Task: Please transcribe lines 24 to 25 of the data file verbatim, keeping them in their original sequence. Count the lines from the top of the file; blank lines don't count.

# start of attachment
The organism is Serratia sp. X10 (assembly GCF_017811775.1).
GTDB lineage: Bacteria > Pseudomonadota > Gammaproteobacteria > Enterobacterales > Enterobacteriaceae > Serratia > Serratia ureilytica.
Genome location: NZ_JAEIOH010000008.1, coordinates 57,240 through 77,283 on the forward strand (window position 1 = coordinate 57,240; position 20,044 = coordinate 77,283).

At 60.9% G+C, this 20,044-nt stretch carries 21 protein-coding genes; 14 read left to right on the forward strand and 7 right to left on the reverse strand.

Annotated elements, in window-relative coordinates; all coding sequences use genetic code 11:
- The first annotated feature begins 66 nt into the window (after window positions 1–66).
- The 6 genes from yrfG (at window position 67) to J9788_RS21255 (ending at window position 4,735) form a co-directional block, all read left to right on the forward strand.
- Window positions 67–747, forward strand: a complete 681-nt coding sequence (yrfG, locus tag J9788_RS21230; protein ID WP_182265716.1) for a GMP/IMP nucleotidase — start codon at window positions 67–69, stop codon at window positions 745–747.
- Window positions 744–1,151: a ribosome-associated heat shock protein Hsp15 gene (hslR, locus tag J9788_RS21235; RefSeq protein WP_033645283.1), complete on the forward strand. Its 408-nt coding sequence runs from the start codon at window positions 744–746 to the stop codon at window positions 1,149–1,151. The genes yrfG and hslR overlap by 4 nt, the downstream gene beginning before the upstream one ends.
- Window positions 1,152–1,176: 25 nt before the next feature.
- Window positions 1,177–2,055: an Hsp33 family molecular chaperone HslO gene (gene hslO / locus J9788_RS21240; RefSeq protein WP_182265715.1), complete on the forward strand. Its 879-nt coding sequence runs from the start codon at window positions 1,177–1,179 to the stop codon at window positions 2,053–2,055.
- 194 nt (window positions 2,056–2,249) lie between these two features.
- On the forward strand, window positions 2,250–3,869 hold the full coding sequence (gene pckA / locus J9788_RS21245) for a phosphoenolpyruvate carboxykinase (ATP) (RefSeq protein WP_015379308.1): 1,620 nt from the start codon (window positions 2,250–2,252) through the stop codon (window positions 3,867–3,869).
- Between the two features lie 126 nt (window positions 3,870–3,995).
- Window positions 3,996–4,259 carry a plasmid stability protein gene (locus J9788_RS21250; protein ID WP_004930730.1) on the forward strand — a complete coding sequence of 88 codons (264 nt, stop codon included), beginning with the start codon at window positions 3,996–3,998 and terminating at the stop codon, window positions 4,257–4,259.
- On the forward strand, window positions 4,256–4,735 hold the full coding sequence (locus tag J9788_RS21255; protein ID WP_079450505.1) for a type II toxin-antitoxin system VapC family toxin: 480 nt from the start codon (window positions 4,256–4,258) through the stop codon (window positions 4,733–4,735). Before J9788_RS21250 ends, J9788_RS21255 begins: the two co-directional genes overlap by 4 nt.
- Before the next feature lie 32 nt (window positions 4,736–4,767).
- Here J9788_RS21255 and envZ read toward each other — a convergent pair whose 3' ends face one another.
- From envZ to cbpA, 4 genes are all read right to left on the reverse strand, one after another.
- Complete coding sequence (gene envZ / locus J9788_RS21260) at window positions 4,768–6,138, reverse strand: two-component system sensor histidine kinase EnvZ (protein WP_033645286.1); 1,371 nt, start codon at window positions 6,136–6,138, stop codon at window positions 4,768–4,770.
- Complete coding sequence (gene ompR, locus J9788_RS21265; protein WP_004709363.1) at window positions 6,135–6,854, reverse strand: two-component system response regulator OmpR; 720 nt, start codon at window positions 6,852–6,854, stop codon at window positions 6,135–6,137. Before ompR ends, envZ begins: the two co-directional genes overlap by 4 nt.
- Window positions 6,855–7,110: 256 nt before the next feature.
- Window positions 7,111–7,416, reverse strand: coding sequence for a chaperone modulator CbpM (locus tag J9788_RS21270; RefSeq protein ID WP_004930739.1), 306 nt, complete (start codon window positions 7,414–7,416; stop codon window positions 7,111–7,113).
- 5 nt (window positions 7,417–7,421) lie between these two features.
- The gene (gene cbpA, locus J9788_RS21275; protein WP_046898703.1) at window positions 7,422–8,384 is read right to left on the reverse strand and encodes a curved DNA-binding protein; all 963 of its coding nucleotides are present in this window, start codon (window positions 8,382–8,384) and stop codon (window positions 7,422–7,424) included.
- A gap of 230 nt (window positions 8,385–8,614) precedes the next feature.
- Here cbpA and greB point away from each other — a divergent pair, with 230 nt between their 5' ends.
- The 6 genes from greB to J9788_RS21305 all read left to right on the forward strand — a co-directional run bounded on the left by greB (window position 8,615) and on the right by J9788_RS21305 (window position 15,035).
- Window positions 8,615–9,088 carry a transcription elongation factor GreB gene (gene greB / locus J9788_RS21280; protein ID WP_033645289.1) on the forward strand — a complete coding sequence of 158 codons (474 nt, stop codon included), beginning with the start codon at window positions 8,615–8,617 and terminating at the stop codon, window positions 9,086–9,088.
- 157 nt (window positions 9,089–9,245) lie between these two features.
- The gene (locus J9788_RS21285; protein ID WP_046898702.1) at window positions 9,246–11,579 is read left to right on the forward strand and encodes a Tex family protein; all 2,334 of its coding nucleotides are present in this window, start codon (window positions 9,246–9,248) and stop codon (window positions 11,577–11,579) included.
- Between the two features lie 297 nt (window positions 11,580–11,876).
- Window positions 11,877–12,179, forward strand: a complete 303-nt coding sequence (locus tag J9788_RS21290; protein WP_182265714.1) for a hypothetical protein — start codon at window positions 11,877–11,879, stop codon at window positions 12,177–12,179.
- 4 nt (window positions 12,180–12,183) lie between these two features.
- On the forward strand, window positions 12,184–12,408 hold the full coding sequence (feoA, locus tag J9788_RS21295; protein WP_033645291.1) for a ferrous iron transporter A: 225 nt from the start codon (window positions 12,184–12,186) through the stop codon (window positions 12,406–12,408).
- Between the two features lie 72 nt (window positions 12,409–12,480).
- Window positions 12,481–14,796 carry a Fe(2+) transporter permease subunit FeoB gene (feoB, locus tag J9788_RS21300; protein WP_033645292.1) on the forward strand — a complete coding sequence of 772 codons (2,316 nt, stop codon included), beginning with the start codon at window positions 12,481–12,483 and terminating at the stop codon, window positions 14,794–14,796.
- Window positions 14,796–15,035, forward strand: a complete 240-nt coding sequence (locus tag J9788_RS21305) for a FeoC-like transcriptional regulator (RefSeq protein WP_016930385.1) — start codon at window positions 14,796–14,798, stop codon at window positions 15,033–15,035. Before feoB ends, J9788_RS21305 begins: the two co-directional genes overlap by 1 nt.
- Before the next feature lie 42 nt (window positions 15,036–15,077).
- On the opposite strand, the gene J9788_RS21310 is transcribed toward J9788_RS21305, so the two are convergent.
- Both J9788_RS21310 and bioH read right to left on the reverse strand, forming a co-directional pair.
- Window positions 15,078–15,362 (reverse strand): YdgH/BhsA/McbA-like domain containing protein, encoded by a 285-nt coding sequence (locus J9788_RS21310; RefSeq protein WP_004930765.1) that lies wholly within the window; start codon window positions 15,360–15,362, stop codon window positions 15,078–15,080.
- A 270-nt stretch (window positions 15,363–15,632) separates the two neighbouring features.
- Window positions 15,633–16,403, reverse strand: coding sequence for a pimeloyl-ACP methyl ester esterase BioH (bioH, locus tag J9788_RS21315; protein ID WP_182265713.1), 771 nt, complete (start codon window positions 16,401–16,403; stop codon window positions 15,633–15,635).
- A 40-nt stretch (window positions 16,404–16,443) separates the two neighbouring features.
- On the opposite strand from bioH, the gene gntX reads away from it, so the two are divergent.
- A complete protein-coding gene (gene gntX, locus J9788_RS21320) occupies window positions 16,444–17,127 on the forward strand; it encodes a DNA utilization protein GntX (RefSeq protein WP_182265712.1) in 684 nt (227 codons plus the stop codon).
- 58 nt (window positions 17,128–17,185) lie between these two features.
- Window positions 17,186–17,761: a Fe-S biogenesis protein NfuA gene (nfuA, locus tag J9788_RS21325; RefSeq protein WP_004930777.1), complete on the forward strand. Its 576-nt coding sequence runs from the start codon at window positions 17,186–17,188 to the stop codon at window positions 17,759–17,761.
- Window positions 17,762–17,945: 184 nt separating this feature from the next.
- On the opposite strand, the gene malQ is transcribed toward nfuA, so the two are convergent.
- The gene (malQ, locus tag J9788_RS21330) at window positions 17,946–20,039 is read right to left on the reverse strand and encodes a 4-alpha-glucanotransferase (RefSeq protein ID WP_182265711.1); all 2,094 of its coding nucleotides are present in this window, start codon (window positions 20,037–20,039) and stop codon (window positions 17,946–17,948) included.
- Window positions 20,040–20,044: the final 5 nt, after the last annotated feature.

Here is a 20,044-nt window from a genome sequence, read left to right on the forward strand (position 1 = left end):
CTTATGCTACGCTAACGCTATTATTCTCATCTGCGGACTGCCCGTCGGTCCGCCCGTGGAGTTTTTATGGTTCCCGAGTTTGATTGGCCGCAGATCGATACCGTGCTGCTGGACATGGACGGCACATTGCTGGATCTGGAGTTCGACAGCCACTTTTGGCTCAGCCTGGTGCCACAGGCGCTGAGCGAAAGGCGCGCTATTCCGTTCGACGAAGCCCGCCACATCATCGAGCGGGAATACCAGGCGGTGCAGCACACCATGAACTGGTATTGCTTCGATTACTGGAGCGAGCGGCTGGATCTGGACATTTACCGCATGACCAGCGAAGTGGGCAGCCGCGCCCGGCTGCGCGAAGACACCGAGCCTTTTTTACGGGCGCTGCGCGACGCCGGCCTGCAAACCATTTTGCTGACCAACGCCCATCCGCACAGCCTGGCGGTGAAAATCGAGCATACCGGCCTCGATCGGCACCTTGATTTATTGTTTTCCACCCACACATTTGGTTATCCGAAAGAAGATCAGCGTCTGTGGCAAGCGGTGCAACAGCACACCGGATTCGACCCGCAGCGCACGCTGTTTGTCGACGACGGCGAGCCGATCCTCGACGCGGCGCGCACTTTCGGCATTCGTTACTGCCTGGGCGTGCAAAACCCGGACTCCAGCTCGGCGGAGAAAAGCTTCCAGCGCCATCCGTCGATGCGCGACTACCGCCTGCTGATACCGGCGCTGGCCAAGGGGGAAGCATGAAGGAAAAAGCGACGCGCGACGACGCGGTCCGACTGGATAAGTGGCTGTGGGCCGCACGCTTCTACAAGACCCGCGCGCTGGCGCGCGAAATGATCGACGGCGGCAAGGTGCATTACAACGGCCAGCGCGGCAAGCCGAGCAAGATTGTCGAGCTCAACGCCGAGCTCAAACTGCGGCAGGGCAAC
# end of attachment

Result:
- 5 nt (window positions 7,417–7,421) lie between these two features.
- The gene (gene cbpA, locus J9788_RS21275; protein WP_046898703.1) at window positions 7,422–8,384 is read right to left on the reverse strand and encodes a curved DNA-binding protein; all 963 of its coding nucleotides are present in this window, start codon (window positions 8,382–8,384) and stop codon (window positions 7,422–7,424) included.